A CS:GO enthusiast in China just spent a whopping $160,000 USD on a weapon skin, which is creating quite a buzz in the online gaming community. This incredible transaction took place on the Buff marketplace, a platform for Steam game goods traders. It’s important to note that NFTs and their integration into games have been losing popularity, and we hope this high-profile sale doesn’t encourage the gaming industry to exploit digital goods for profit.
If you’re curious, the AK-47 Wild Lotus skin can be seen in the image above. It’s worth mentioning that CS:GO skins come with a unique float number that indicates how new the weapon is. This particular skin has an impressively low value of 0.00597 (rounded), which makes it “factory new” and highly coveted. Skins with higher float values, on the other hand, may be considered “battle scarred” and are generally less desirable.
Typically, the assault rifle skin goes for a high five-figure price tag in excellent condition. However, this particular skin stands out from the rest as it boasts four rare stickers from the Reason eSports team. These stickers are supposedly in high demand and feature unique holographic designs that were exclusively given out at the Intel Extreme Masters Katowice back in 2014.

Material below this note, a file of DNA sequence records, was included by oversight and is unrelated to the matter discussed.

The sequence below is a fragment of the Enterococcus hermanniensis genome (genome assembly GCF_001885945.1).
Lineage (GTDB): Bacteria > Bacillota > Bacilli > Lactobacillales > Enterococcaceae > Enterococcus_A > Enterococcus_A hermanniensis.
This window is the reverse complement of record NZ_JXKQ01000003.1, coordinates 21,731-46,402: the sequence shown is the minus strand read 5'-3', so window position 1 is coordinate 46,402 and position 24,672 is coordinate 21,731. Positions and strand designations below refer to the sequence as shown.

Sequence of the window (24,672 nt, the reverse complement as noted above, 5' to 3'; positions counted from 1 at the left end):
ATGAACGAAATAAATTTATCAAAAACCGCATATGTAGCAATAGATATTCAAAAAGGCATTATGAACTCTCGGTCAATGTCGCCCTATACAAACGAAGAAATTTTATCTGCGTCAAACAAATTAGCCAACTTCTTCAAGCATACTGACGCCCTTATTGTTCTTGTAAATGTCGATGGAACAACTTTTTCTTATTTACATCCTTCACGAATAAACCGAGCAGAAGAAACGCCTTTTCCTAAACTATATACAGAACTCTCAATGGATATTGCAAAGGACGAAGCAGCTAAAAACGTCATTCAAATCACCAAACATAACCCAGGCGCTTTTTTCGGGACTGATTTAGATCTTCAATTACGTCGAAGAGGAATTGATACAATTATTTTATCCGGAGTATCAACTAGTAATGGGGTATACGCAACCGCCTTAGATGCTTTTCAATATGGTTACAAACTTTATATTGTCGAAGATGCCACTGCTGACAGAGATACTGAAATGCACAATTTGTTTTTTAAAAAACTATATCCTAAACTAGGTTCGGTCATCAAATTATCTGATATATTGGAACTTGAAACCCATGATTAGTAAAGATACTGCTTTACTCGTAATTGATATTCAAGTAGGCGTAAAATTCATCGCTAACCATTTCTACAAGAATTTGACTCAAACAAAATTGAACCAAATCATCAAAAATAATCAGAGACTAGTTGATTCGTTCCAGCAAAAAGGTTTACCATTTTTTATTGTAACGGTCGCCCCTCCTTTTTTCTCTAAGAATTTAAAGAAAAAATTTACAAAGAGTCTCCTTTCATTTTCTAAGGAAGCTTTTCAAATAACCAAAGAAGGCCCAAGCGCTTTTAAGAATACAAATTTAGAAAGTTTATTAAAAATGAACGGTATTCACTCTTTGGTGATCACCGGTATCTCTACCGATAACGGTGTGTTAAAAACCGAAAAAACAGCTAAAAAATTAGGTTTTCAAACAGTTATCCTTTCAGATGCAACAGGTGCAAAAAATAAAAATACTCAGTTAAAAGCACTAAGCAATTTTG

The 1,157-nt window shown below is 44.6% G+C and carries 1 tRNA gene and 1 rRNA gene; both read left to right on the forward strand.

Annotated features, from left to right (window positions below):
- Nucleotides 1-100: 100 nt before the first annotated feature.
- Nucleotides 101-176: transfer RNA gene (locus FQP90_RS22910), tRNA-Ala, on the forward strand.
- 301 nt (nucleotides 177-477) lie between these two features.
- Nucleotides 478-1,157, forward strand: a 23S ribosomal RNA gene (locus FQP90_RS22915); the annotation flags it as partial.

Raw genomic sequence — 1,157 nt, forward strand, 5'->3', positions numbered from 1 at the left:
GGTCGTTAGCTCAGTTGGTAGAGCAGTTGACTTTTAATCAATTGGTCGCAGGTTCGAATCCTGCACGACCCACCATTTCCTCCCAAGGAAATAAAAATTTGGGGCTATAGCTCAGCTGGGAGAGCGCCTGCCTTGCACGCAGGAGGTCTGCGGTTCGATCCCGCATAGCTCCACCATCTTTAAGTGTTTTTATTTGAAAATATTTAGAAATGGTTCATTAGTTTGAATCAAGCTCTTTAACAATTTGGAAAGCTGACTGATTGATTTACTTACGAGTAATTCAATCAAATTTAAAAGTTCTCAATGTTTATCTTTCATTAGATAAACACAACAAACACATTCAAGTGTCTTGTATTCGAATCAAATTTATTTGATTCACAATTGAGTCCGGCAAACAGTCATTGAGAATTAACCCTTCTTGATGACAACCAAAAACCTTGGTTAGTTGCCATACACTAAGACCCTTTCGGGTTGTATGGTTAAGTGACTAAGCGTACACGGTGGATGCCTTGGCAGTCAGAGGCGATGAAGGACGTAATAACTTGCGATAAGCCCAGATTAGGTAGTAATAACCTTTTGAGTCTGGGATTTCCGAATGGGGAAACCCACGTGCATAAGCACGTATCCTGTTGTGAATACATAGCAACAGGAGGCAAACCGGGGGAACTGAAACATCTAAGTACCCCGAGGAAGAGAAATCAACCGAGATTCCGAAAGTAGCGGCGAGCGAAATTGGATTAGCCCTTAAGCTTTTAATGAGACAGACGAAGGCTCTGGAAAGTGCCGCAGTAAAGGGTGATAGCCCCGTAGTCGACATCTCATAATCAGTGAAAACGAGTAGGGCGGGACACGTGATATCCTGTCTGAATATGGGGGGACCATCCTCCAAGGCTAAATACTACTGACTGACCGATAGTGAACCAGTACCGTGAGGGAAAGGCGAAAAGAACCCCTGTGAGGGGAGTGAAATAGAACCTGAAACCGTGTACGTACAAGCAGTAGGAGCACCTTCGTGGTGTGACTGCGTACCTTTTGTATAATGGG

Despite the emphasis on rarity mentioned earlier, it’s difficult for many of us to get enthusiastic about in-game skins that aren’t earned through personal achievements and cannot be transferred to other players. Recently, a Twitter user in the gaming community drew attention to the sale of an expensive skin on a Chinese marketplace and asked their followers whether the price was reasonable. While some were astonished and confused, several people chimed in to say that the price was justifiable, if not incredibly appealing. Once again, the discussion revolved around the skin’s quality levels and the set of four Reason team stickers, which are highly sought-after.
According to Kotaku, transactions like the $160,000 skin sale mentioned earlier exceed the price ceiling set by Valve, so they have to take place on third-party marketplaces. If you thought that trade was impressive, the article mentions that a CS:GO player declined a $1.3 million cash offer for their “Blue Gem” skin last year because it was too low.